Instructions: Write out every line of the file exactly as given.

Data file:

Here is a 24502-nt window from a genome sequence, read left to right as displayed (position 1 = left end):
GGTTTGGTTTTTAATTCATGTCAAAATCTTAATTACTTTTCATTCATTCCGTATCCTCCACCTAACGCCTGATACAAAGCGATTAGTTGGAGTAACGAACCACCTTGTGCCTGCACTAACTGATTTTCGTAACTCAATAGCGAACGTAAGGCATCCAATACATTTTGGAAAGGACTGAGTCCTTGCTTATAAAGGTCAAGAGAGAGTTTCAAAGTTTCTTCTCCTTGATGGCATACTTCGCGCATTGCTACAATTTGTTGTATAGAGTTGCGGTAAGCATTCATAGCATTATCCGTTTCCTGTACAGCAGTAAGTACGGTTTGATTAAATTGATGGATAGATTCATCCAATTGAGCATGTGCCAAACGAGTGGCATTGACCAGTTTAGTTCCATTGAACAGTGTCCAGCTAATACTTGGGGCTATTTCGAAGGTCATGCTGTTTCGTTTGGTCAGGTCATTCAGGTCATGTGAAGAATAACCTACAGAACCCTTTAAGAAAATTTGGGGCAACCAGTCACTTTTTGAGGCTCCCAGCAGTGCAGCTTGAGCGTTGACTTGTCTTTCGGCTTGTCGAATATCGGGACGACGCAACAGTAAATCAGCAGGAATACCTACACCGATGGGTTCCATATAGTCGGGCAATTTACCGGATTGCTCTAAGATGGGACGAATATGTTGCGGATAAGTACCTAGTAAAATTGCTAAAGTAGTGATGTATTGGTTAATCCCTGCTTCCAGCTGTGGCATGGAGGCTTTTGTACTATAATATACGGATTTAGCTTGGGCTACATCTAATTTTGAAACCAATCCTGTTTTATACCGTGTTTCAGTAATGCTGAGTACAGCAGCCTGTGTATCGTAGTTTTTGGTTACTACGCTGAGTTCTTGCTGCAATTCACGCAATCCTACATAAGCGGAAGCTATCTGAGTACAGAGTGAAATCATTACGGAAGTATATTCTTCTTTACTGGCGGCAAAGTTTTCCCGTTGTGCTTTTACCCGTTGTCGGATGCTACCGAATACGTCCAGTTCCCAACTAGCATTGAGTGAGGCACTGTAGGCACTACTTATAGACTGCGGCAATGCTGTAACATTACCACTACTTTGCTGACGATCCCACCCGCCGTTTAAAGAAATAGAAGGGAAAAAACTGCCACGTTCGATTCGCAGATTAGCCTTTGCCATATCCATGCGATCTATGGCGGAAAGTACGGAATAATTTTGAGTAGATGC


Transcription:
Here is a 24502-nt window from a genome sequence, read left to right as displayed (position 1 = left end):
GGTTTGGTTTTTAATTCATGTCAAAATCTTAATTACTTTTCATTCATTCCGTATCCTCCACCTAACGCCTGATACAAAGCGATTAGTTGGAGTAACGAACCACCTTGTGCCTGCACTAACTGATTTTCGTAACTCAATAGCGAACGTAAGGCATCCAATACATTTTGGAAAGGACTGAGTCCTTGCTTATAAAGGTCAAGAGAGAGTTTCAAAGTTTCTTCTCCTTGATGGCATACTTCGCGCATTGCTACAATTTGTTGTATAGAGTTGCGGTAAGCATTCATAGCATTATCCGTTTCCTGTACAGCAGTAAGTACGGTTTGATTAAATTGATGGATAGATTCATCCAATTGAGCATGTGCCAAACGAGTGGCATTGACCAGTTTAGTTCCATTGAACAGTGTCCAGCTAATACTTGGGGCTATTTCGAAGGTCATGCTGTTTCGTTTGGTCAGGTCATTCAGGTCATGTGAAGAATAACCTACAGAACCCTTTAAGAAAATTTGGGGCAACCAGTCACTTTTTGAGGCTCCCAGCAGTGCAGCTTGAGCGTTGACTTGTCTTTCGGCTTGTCGAATATCGGGACGACGCAACAGTAAATCAGCAGGAATACCTACACCGATGGGTTCCATATAGTCGGGCAATTTACCGGATTGCTCTAAGATGGGACGAATATGTTGCGGATAAGTACCTAGTAAAATTGCTAAAGTAGTGATGTATTGGTTAATCCCTGCTTCCAGCTGTGGCATGGAGGCTTTTGTACTATAATATACGGATTTAGCTTGGGCTACATCTAATTTTGAAACCAATCCTGTTTTATACCGTGTTTCAGTAATGCTGAGTACAGCAGCCTGTGTATCGTAGTTTTTGGTTACTACGCTGAGTTCTTGCTGCAATTCACGCAATCCTACATAAGCGGAAGCTATCTGAGTACAGAGTGAAATCATTACGGAAGTATATTCTTCTTTACTGGCGGCAAAGTTTTCCCGTTGTGCTTTTACCCGTTGTCGGATGCTACCGAATACGTCCAGTTCCCAACTAGCATTGAGTGAGGCACTGTAGGCACTACTTATAGACTGCGGCAATGCTGTAACATTACCACTACTTTGCTGACGATCCCACCCGCCGTTTAAAGAAATAGAAGGGAAAAAACTGCCACGTTCGATTCGCAGATTAGCCTTTGCCATATCCATGCGATCTATGGCGGAAAGTACGGAATAATTTTGAGTAGATGC